Atlas Genius creates exciting indie-pop sound with debut album

[pullquote1 quotes=”true” align=”center”]Australian brothers live up to band’s name with much anticipated release[/pullquote1]

BY MAYA HARRINGTON ’16
Contributing Writer

For those of you who haven’t heard, Atlas Genius is a newly-emerged band hailing from Adelaide, South Australia. The group is comprised of the three Jeffrey brothers, Kevin, Steven, and Michael, and their friend and keyboardist Darren Sell.

According to the band’s website, the Jeffrey brothers have a history rooted in music appreciation. Their parents, avid Beatles fans, encouraged the boys to play instruments from an early age. Later on, the boys built their own studio for the band they hoped to create. The studio was built three years before their first song, “Trojans,” appeared on the radio as a result of being discovered by many stations and record labels at the same time. The band members, after recording “Trojans,” had lost some faith in their dream of success in the music world. In fact, that dream was not so extensive; on the Atlas Genius website, one of the musicians was quoted saying they would have been content with a following of only 100 people. After returning to university to pursue more “realistic” careers, “Trojans” was discovered, and the band’s inbox was flooded with emails from interested record labels. They hired a manager, got back to recording and produced their debut album, When It Was Now.

Atlas Genius seems well-schooled in the modern indie-pop genre. The boy-band sound of the vocalists’ voices embodies the qualities of other popular groups such as Phoenix and the Strokes. Blended nicely with some electro-groove influences, the overall compilation is a pleasant experience. The album’s single, “Trojans,” and another track, “Electric,” seem to be the only songs to stick out on their own. Slightly more daring sounds and exciting riffs make these two tracks my personal favorites on the album. The others sit comfortably in the safe-zone of simple electronic beats and light creative guitar riffs. With traits like these, any song is a guaranteed crowd-pleaser. However, Atlas Genius undeniably has their own unique sound that makes them a refreshing break from other groups with a similar approach. All their tracks display individuality and keep the album from stagnating halfway through your first listen.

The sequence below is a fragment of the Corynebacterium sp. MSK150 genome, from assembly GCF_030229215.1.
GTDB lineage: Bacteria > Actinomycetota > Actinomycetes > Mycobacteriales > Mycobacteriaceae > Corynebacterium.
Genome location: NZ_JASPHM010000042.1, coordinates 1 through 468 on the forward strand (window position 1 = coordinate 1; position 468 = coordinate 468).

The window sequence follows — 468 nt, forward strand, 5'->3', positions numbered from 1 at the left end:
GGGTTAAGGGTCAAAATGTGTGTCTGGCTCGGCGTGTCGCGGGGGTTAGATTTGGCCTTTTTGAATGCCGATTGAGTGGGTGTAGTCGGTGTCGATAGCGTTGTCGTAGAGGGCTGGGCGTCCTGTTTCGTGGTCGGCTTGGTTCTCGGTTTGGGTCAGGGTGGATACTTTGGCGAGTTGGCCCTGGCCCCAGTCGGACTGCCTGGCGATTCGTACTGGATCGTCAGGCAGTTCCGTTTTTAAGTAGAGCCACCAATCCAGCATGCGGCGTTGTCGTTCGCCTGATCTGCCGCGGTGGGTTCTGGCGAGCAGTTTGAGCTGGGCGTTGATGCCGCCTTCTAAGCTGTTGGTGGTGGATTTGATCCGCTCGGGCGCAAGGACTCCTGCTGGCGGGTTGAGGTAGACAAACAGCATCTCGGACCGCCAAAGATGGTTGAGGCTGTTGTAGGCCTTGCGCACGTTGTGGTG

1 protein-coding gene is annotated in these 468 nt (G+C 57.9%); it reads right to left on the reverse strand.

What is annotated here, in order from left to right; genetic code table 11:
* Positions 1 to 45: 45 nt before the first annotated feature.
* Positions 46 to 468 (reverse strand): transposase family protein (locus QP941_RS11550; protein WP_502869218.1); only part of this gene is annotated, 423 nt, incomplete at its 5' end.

One track, “Through the Glass,” takes an approach that deviates from the hurried pop feel of the other songs in the collection. Although none of the tracks are overwhelming in that sense, this one in particular utilizes more acoustic guitar and less electronic drum beats. Probably the slowest song on the album, the only thing that does not differ from the rest is the subject of the lyrics. Staying true to most pop music these days, the songs focus mainly on lost love, yearning for love, unnoticed love, etc. But by focusing on the music, it is possible to ignore the clichés (which, unfortunately, are frequent).

[three_fourth]Overall an exciting album in the indie genre, When It Was Now has secured for Atlas Genius a place on top of the alternative charts and seems to be holding steady. The band got lucky with their discovery but the album really is a quality one. Let’s hope they can maintain such original style if they churn out a sophomore project.
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Review Rating:A-
When It Was Now introduces a fresh take on the indie-pop genre.

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Questions? Email Maya at mharring@fandm.edu.

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